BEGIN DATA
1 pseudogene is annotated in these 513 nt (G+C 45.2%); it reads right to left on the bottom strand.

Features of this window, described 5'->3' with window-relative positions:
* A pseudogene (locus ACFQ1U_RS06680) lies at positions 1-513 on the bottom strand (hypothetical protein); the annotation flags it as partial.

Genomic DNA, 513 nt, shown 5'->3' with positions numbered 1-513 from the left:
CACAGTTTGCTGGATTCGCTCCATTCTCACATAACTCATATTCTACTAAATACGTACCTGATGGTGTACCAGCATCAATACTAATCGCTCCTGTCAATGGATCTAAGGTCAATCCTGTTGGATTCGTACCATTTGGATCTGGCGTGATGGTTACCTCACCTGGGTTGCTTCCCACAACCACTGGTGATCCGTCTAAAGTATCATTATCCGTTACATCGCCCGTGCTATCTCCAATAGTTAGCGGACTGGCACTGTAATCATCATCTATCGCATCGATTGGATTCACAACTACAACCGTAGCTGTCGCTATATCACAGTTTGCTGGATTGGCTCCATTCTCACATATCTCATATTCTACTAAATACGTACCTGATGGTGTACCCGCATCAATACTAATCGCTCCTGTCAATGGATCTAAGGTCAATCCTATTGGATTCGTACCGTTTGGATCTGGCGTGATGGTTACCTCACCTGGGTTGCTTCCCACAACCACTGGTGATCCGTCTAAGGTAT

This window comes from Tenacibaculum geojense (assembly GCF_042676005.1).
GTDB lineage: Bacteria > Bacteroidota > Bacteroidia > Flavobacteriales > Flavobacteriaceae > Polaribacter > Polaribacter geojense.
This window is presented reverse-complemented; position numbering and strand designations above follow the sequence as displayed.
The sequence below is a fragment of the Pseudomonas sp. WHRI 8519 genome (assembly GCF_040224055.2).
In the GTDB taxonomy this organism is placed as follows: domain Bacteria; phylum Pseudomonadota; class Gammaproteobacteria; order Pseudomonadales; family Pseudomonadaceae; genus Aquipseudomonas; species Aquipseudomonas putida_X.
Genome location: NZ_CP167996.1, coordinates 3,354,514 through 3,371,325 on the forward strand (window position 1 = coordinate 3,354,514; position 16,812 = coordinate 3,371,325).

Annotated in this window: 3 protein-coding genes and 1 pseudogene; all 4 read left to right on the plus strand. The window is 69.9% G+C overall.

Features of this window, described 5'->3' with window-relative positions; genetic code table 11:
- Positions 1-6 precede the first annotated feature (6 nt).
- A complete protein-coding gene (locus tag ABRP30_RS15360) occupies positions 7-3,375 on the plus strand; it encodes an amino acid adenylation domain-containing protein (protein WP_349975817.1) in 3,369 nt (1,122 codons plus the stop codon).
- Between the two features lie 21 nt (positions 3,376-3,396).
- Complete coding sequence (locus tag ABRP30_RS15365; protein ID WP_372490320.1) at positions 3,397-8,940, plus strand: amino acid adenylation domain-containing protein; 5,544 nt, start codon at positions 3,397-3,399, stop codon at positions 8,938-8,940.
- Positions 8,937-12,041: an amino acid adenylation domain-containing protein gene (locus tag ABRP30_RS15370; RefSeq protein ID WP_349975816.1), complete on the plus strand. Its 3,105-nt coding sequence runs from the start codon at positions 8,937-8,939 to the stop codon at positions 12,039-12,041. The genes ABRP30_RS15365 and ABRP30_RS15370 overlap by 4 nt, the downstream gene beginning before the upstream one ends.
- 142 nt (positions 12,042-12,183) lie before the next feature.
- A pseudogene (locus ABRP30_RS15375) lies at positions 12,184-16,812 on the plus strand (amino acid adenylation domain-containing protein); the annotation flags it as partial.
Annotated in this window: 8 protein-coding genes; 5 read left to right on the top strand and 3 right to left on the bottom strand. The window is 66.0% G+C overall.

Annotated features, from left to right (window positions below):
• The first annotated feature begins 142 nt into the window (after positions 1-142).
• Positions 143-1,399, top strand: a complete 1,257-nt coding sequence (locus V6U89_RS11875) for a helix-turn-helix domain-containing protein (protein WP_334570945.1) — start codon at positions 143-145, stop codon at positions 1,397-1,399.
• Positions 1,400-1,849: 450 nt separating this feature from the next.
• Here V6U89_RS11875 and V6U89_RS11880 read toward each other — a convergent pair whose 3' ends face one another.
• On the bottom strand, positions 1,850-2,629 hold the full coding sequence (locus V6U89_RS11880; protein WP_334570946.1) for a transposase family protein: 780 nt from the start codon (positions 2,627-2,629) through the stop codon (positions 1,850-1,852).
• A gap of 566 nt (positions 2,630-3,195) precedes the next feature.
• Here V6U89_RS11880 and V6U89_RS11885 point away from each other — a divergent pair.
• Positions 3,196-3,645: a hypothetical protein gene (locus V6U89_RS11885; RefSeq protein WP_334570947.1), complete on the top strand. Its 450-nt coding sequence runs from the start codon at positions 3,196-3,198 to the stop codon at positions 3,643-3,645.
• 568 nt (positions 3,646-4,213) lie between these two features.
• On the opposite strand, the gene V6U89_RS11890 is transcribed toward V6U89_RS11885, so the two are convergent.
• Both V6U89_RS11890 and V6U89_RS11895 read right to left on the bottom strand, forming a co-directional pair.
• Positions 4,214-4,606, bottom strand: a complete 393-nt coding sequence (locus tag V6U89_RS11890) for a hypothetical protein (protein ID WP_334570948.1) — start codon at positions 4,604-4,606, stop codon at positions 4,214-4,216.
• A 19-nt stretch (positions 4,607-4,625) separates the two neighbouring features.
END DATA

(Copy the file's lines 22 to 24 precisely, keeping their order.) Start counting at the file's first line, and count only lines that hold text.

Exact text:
Annotated features, from left to right (window positions below):
• The first annotated feature begins 142 nt into the window (after positions 1-142).
• Positions 143-1,399, top strand: a complete 1,257-nt coding sequence (locus V6U89_RS11875) for a helix-turn-helix domain-containing protein (protein WP_334570945.1) — start codon at positions 143-145, stop codon at positions 1,397-1,399.